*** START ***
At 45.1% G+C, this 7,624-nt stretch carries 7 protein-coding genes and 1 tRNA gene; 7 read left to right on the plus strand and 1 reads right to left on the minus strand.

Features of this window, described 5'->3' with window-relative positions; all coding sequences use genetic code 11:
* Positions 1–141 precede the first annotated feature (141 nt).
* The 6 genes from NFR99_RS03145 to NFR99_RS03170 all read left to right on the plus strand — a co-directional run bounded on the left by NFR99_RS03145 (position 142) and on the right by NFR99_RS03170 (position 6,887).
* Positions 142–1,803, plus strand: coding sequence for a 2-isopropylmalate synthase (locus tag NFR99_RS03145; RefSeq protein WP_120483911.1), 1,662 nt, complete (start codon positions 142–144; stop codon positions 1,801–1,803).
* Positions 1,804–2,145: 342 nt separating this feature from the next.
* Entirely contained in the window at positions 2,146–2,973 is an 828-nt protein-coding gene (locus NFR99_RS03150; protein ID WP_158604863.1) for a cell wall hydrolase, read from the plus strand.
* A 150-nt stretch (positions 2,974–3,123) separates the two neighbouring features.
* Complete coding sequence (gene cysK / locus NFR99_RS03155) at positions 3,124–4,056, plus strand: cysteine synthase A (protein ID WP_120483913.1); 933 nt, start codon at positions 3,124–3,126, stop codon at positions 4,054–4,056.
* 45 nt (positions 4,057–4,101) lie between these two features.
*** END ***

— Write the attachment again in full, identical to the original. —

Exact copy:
At 45.1% G+C, this 7,624-nt stretch carries 7 protein-coding genes and 1 tRNA gene; 7 read left to right on the plus strand and 1 reads right to left on the minus strand.

Features of this window, described 5'->3' with window-relative positions; all coding sequences use genetic code 11:
* Positions 1–141 precede the first annotated feature (141 nt).
* The 6 genes from NFR99_RS03145 to NFR99_RS03170 all read left to right on the plus strand — a co-directional run bounded on the left by NFR99_RS03145 (position 142) and on the right by NFR99_RS03170 (position 6,887).
* Positions 142–1,803, plus strand: coding sequence for a 2-isopropylmalate synthase (locus tag NFR99_RS03145; RefSeq protein WP_120483911.1), 1,662 nt, complete (start codon positions 142–144; stop codon positions 1,801–1,803).
* Positions 1,804–2,145: 342 nt separating this feature from the next.
* Entirely contained in the window at positions 2,146–2,973 is an 828-nt protein-coding gene (locus NFR99_RS03150; protein ID WP_158604863.1) for a cell wall hydrolase, read from the plus strand.
* A 150-nt stretch (positions 2,974–3,123) separates the two neighbouring features.
* Complete coding sequence (gene cysK / locus NFR99_RS03155) at positions 3,124–4,056, plus strand: cysteine synthase A (protein ID WP_120483913.1); 933 nt, start codon at positions 3,124–3,126, stop codon at positions 4,054–4,056.
* 45 nt (positions 4,057–4,101) lie between these two features.